Federal Court. In considering Direction No 79 for the purposes of s 501CA(4), should decision-makers consider the consequences of any breaches of Australia’s obligations under international law not only to the non-citizen, but also to Australia? We summarise the answers to this and several other questions.
The questions to the Federal Court (FCA) were as follows:
Question 1: In considering Direction No 79 for the purposes of s 501CA(4) of the Migration Act 1958 (Cth), should decision-makers consider the consequences of any breach of Australia’s obligations under international law not only to the non-citizen, but also to Australia?
Question 2: Could the deferral of the question of the consequences of any breach of Australia’s obligations under international law to the non-citizen or Australia be justified on the basis that the removal of the Applicant from Australia would not be an “immediate consequence” of the decision under s 501CA(4) merely because the Applicant could apply for a protection visa?
Question 3: Can it be said that, although SZMTA stands for the proposition that a judicial review applicant bears the onus of proving that an error made by an administrative decision-maker is material (and thus jurisdictional), that onus only arises if the respondent raises materiality as an issue?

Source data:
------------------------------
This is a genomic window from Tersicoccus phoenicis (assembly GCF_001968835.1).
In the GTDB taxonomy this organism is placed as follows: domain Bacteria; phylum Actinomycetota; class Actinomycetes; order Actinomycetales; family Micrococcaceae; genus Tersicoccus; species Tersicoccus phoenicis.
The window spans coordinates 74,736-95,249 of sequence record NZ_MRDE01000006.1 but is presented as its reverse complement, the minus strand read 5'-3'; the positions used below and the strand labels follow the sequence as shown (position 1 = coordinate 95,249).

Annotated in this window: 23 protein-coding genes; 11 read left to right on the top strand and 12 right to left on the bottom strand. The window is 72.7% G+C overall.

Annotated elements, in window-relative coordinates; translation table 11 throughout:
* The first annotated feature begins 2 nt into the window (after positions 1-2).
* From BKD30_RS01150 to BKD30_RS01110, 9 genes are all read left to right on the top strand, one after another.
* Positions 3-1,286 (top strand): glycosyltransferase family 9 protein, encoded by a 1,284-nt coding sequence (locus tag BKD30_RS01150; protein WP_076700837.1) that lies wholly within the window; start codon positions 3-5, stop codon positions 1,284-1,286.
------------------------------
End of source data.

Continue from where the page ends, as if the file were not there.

Question 4: Does the fact that a decision-maker, in reaching an overall finding considering multiple factors against an applicant, considered a particular factor to go in favour of that applicant, any errors made in assessing that particular finding are necessarily not material to the outcome of the decision? In other words, in the context of a provision which calls for a balancing exercise, does the materiality test involve a binary, as opposed to a balancing, exercise?
Question 5: Was the Tribunal entitled to place more weight on the evidence given by the Applicant under cross-examination to that given in his pre-prepared written statement?
The FCA answered those questions as follows:
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